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China Slowdown? Brace Yourselves

Unless Beijing undertakes reforms, the result is likely to be a drastic economic slowdown to just 4 percent.

There is no doubt that China's economy is slowing. The National Bureau of Statistics of China reported in April that the country's real gross domestic product rose by 7.7 percent in the first quarter from the same period a year earlier, falling short of both market expectations and the previous quarter's 7.9 percent growth.

Bei Xu 
 
Natixis's Bei Xu, top,
and Patrick Artus 

Although healthy by international standards, those figures are well short of the double-digit growth rates that China enjoyed for much of the past decade. Other data has showed that industrial production rose in March at the slowest pace since May 2009 and that retail sales growth in the first quarter fell well below the levels recorded from 2007 to 2012. Many in financial markets believe the current growth range of between 7 and 8 percent could soon become the new normal.

In fact, the slowdown risks being much sharper than the consensus view. China's recent sluggishness stems from a number of structural problems, including excessive debt, slowing productivity growth, waning competitiveness and an aging population. Unless Beijing undertakes reforms to address those problems, the result is likely to be a drastic economic slowdown in coming years, with growth potentially falling to just 4 percent. Any evidence of weakness could have dramatic effects on the global market, judging from the way the price of gold tumbled in April following the publication of the latest Chinese economic figures.

Admittedly, China's growth looks set to remain strong in the near term, largely as a result of government efforts over the past year to accelerate the approval process for investment projects. However, such measures can't sustain growth in the medium to long term without structural reforms, such as improving access to finance for private enterprises, strengthening the social welfare system and relaxing administrative control over the economy.

Just a few weeks before the release of the first-quarter data, Fitch Ratings lowered its rating on China's long-term debt from AA- to A+, while Moody's Investors Service knocked down its outlook from positive to stable. Both agencies cited the country's rapidly expanding debt levels.

China's debt is notably high in comparison with both developed countries and emerging-markets economies. The ratio of bank loans to GDP reached 134 percent in 2012, compared with 110 percent in Brazil, 75 percent in India and 40 percent in Russia. Demand in China has been underpinned by the debt accrued by paragovernmental enterprises, state-owned companies and local authorities. Indeed, a large proportion of the country?s bank credit is channeled toward the construction and infrastructure sectors, which are largely public.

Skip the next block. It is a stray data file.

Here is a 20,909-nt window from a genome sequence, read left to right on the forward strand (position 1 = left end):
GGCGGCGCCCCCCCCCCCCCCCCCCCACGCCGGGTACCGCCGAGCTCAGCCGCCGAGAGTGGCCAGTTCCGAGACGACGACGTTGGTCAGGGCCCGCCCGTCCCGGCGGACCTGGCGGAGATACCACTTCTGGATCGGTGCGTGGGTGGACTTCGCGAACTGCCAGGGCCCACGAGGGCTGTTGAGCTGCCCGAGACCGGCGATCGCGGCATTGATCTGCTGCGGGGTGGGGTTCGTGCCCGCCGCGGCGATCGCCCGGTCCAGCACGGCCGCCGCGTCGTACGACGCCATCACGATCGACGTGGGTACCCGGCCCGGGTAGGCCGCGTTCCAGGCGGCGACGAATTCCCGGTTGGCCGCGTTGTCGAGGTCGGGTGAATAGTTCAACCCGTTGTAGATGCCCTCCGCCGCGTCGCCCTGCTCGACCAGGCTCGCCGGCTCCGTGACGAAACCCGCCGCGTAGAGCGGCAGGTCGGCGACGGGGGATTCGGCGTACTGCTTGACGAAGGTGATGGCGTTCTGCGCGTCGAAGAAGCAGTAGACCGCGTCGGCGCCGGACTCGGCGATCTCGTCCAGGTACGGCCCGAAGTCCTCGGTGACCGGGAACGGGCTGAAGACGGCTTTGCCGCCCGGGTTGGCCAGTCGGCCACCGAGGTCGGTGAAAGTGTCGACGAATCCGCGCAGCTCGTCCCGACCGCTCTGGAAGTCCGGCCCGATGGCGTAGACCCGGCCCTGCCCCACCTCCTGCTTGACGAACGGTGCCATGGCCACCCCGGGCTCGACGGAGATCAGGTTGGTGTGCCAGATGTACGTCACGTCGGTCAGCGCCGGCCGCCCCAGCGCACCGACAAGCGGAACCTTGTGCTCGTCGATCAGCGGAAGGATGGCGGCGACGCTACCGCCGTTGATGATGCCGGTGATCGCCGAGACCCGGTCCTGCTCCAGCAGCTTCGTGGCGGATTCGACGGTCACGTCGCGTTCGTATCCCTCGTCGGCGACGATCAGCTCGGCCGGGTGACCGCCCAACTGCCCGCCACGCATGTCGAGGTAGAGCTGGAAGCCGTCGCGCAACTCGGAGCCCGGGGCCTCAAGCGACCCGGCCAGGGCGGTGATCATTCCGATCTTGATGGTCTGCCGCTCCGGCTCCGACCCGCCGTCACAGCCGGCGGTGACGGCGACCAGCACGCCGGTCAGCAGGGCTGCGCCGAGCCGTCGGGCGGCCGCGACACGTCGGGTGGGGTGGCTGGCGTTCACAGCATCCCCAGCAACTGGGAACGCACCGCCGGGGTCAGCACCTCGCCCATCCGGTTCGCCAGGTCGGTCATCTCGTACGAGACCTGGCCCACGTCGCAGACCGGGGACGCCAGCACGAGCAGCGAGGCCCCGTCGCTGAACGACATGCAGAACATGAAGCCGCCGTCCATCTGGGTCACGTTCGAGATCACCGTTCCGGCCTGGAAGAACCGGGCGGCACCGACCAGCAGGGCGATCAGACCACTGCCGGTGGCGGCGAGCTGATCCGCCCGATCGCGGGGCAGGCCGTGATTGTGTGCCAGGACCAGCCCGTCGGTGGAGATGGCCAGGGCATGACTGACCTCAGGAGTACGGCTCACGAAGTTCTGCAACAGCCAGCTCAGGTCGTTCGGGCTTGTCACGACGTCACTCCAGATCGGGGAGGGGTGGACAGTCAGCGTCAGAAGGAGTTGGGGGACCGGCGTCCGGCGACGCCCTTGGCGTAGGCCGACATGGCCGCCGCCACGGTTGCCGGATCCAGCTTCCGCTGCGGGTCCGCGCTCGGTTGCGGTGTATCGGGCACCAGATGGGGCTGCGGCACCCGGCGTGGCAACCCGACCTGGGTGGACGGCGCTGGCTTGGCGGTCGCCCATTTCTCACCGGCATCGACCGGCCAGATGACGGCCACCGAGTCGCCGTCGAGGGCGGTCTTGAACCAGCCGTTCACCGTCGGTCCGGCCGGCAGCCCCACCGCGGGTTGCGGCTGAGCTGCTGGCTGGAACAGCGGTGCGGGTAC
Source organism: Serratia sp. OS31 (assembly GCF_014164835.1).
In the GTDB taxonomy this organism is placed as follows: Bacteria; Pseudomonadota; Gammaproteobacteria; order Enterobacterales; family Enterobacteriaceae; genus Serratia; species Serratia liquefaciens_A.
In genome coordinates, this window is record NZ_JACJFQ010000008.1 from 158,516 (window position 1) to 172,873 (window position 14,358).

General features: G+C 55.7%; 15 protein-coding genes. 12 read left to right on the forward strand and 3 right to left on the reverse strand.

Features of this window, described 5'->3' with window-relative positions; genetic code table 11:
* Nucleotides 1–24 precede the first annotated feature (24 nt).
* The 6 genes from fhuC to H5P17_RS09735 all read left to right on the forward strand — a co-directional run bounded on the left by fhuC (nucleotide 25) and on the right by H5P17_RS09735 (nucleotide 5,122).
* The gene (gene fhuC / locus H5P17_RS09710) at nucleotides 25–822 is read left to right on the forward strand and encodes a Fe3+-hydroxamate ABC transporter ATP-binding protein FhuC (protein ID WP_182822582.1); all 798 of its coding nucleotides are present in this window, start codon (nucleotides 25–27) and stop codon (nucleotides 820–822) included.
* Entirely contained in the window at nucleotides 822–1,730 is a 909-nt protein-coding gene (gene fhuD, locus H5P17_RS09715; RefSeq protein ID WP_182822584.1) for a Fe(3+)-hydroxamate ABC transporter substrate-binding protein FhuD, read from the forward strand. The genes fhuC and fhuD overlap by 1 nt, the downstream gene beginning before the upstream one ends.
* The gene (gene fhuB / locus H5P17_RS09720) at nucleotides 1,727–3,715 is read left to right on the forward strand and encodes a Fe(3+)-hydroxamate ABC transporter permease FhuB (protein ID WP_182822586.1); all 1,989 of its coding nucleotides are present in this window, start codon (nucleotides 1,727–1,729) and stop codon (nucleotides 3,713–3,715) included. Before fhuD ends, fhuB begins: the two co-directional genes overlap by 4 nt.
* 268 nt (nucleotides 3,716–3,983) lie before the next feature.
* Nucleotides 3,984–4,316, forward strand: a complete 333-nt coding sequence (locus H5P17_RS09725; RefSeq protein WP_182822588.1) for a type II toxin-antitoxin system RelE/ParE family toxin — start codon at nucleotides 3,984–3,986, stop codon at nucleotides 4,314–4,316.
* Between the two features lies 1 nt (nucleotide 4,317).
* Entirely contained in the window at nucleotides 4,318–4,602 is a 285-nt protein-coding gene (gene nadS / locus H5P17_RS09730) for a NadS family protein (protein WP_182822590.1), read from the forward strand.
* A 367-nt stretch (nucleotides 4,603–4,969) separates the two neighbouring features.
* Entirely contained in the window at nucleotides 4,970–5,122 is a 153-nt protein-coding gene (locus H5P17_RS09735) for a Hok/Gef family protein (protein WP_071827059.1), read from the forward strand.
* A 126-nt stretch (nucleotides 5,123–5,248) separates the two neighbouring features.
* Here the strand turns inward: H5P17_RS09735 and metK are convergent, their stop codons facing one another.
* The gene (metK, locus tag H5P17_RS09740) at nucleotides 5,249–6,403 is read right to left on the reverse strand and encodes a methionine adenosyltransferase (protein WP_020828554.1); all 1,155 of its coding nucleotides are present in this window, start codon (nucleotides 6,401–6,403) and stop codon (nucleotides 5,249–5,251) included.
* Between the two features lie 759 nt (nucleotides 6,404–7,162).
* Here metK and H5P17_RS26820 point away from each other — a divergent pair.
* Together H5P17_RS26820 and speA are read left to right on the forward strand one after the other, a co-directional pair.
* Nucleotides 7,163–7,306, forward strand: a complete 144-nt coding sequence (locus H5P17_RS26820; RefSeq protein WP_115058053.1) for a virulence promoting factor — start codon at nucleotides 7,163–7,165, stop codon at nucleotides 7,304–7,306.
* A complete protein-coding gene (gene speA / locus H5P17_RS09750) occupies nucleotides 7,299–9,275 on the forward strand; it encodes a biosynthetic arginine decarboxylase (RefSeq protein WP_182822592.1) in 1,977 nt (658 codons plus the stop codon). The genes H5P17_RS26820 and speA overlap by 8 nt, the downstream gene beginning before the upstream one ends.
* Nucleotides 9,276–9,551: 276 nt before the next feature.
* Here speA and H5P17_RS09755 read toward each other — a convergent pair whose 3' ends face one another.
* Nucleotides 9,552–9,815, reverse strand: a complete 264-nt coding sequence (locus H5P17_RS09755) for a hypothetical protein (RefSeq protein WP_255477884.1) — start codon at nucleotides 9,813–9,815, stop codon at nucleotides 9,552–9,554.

The second problem is slowing productivity, reflected in a decline in capital goods imports. China's sophisticated industry is stagnating except in a couple of key sectors — such as automobiles, aerospace and telecommunications equipment — that are largely supported by public facilities. Up-market brands are still rare in other manufacturing sectors. By contrast, the country's construction and related industries are gaining weight in global markets. Such a distorted scenario explains the current slowdown in productivity.

Related to the slowdown in productivity is a deterioration in cost-competitiveness, the third structural problem. Unit wage costs in China have increased by 25 percent relative to those in the U.S. since 2006, leading to an increase in the offshoring of Chinese industry to lower-cost countries. In addition, there has been a rise in Chinese overseas direct investment. Although this is not yet noticeable, such trends will eventually lead to a slowdown in Chinese exports.

The last structural problem is a looming decline in China's working-age population that is predicted to start in 2022. Although it's possible that part of the working-age population will move from agriculture to industry and services (in most cases allowing them to work longer), there would still be greater taxation pressure on the labor force as the number of pensioners in the population increased. Couple this with the slowdown in productivity and the country's potential growth rate could effectively fall by half, to about 4 percent a year.

Combine excessive indebtedness with slowing productivity, a deterioration in cost-competitiveness and an aging population, and it is small wonder that many investors have become cautious. Only with serious reform can these structural issues subside, allowing China to avoid a dramatic economic slowdown.

Bei Xu is the Asia economist at Natixis, and Patrick Artus is the bank's chief global economist.

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